It has previously been shown that the majority of IL-18 in the adult rat and mouse intestine is produced in epithelial cells rather than immune cells (11). Moreover, active IL-18 has not been observed in the normal adult intestine and exists as the precursor 24-kDa form (19, 24). We observed readily detectable levels of IL-18 in its activated 18-kDa form in the neonatal rat, and this may indicate that there is transient activation of IL-18 in early neonatal life. A subset of lymphocytes, the intraepithelial lymphocytes, express the IL-18 receptor and have been shown to proliferate in response to IL-18 in combination with other interleukins (23). Therefore, the activation of IL-18 observed in the early neonatal period may contribute to the homing of lymphocytes to the intestinal mucosa. There are data that suggest dysregulation of IL-18 may be of importance in intestinal pathology in the neonatal period. Neonatal necrotizing enterocolitis (NEC) is a life-threatening complication associated with preterm birth (5). The risk of the condition increases linearly with the degree of prematurity, indicating that it is likely related to functional immaturity of the intestines. A rat model of NEC (created by enteral feeding with milk substitute, asphyxia, and cold stress) demonstrated elevated expression of IL-18 (12). IL-18 was localized in the enterocytes and the degree of inflammation was correlated with IL-18 gene expression (11). Moreover, when the same procedure was employed in IL-18 null mice, the incidence and severity of NEC was reduced compared with wild-type animals (12). We hypothesize that during the perinatal period activation of the inflammasome, and production of active IL-18, is a normal physiological process and this differs from diseased states such as NEC in which there is excessive IL-18 activation. The precise regulation of the level, location, and timing of IL-18 activation is likely to be complex. Other studies have indicated anti-inflammatory effects of inflammasomes. NLRP3−/− animals had altered intestinal microbiota and were more susceptible to dextran sodium sulfate-induced colitis, implying a role for the inflammasome in maintenance of intestinal homeostasis in physiological and pathological conditions (14). The stimulus that activates Nlrp6 (either pathogen or stress related) is unknown and, although Nlrp6 null mice have been generated, they are not yet fully characterized (21). Given the substantial upregulation of Nlrp6 mRNA observed in the present study, identification of the ligand for Nlrp6 could shed light on adaptation of the intestine to exposure to microbes in the neonatal period.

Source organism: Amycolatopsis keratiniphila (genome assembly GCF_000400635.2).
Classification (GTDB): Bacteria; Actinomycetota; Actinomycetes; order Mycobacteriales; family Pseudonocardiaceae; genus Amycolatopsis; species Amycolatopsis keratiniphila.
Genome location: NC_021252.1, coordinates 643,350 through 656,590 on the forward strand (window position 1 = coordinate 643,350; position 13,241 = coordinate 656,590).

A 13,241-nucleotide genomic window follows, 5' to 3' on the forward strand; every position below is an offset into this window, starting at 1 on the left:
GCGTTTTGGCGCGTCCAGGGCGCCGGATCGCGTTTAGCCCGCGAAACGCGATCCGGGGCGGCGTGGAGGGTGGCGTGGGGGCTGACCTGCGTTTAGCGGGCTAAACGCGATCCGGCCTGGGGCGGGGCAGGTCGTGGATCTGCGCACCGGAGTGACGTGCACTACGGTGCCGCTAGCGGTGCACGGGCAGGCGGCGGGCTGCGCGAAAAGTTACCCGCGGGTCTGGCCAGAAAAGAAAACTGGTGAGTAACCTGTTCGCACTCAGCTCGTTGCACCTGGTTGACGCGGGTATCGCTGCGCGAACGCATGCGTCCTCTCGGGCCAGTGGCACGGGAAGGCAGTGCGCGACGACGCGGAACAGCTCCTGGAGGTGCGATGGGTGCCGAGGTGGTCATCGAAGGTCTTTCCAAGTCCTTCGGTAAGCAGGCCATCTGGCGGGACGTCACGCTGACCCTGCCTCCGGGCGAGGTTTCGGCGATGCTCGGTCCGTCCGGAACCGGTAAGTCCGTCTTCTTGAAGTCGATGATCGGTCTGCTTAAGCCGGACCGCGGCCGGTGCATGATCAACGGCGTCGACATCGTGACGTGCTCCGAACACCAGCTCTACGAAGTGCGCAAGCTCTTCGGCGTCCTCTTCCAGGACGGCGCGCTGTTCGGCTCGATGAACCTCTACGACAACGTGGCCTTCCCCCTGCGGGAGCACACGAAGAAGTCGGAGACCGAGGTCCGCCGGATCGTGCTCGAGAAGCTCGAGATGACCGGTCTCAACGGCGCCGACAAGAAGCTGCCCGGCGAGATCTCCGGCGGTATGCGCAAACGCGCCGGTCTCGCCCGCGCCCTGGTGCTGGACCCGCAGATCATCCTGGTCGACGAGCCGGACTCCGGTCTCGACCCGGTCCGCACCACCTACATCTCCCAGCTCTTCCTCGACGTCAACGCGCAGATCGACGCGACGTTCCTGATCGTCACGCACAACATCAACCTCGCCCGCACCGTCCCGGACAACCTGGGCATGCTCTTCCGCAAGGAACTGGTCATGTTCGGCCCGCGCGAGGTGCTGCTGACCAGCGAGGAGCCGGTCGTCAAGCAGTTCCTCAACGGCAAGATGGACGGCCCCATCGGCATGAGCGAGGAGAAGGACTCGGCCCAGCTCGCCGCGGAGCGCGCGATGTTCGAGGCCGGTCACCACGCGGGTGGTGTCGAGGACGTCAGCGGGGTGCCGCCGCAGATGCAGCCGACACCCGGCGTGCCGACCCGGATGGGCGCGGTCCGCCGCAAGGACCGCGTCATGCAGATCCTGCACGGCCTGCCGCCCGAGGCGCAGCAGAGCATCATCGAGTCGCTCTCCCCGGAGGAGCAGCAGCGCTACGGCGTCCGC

The PPARG-RXRA binding motif was overrepresented in the promoter regions of genes upregulated in the intestine of E20 rats including NLRP6. In a human intestinal cell line, NLRP6 was also upregulated in vitro by rosiglitazone, a PPAR-γ agonist. This is the first description of a regulatory mechanism for any Nlrp and will provide a manipulatable system to investigate NOD-like receptors further. It is noteworthy that upregulation of NLRP6 by rosiglitazone occurred in undifferentiated Caco2 cells which model the more immature enterocyte and are therefore a better model of the perinatal intestine. PPAR-γ is known to be involved in intestinal homeostasis (8) and administration of rosiglitazone to rodents has been shown to reduce the severity of a model of intestinal colitis (28). These findings suggest that modulators of the PPAR-γ system may have potential as a treatment for neonatal NEC and that further studies in animal models of this condition are warranted.

Array analysis revealed that expression profiles in both the lung and intestine change in late fetal development. GO analysis revealed that both the intestine and lung upregulated transcripts relating to immune response and antigen processing and presentation; upon closer inspection the upregulated genes within these categories differed between the two organs. Our array analysis also revealed that interferon regulatory factor (IRF) mRNAs 1, 6, and 7 were significantly upregulated in the intestine. The IRFs have been identified as components of the signaling cascade associated with detection of viruses by TLRs (30). There is experimental evidence for a role of IRFs in intestinal function. Irf1 knockout mice exhibited an apparently normal intestinal phenotype in steady state but, when challenged with experimental colitis, demonstrated higher levels of inflammation and crypt distortion (17). Previous studies have demonstrated that Irf7 was differentially expressed in the intestines of mice kept in germ-free vs. specific pathogen-free environment (20), suggesting a role for Irf7 in adaptation to intestinal colonization. Collectively, these observations indicate that better understanding of preparation for birth in the fetal intestines may yield insights into the physiological control of colonization by and tolerance of intestinal commensal organisms, as well as the causes and potential treatment of intestinal complications of preterm birth.

In conclusion, we have demonstrated upregulation of IL-18 in the fetal rat and sheep intestine in late gestation that does not occur in the fetal lung. In the rat, there is parallel upregulation of the transcripts encoding three components of the NLRP6 inflammasome, a molecular platform that assembles on binding a microbial ligand and produces activated IL-18 from its inactive precursor. Genes upregulated in the intestine, including Nlrp6, had an overrepresentation of PPAR-γ binding sites in their promoter regions. NLRP6 could also be regulated in Caco2 cells by rosiglitazone. Consistent with a role for this system in the physiological regulation of intestinal colonization following birth, IL-18 was observed in its activated form in neonatal, but not late fetal life.

GRANTS

This work was supported by the Beebe Fund of Cambridge University, the Biotechnology and Biological Sciences Research Council, and the National Institute of Health Research Cambridge Comprehensive Biomedical Research Centre.

ACKNOWLEDGMENTS

Present address of R. D. Catalano: MRC Human Reproductive Sciences Unit, The Queen's Medical Research Institute, Edinburgh, EH16 4TJ, United Kingdom.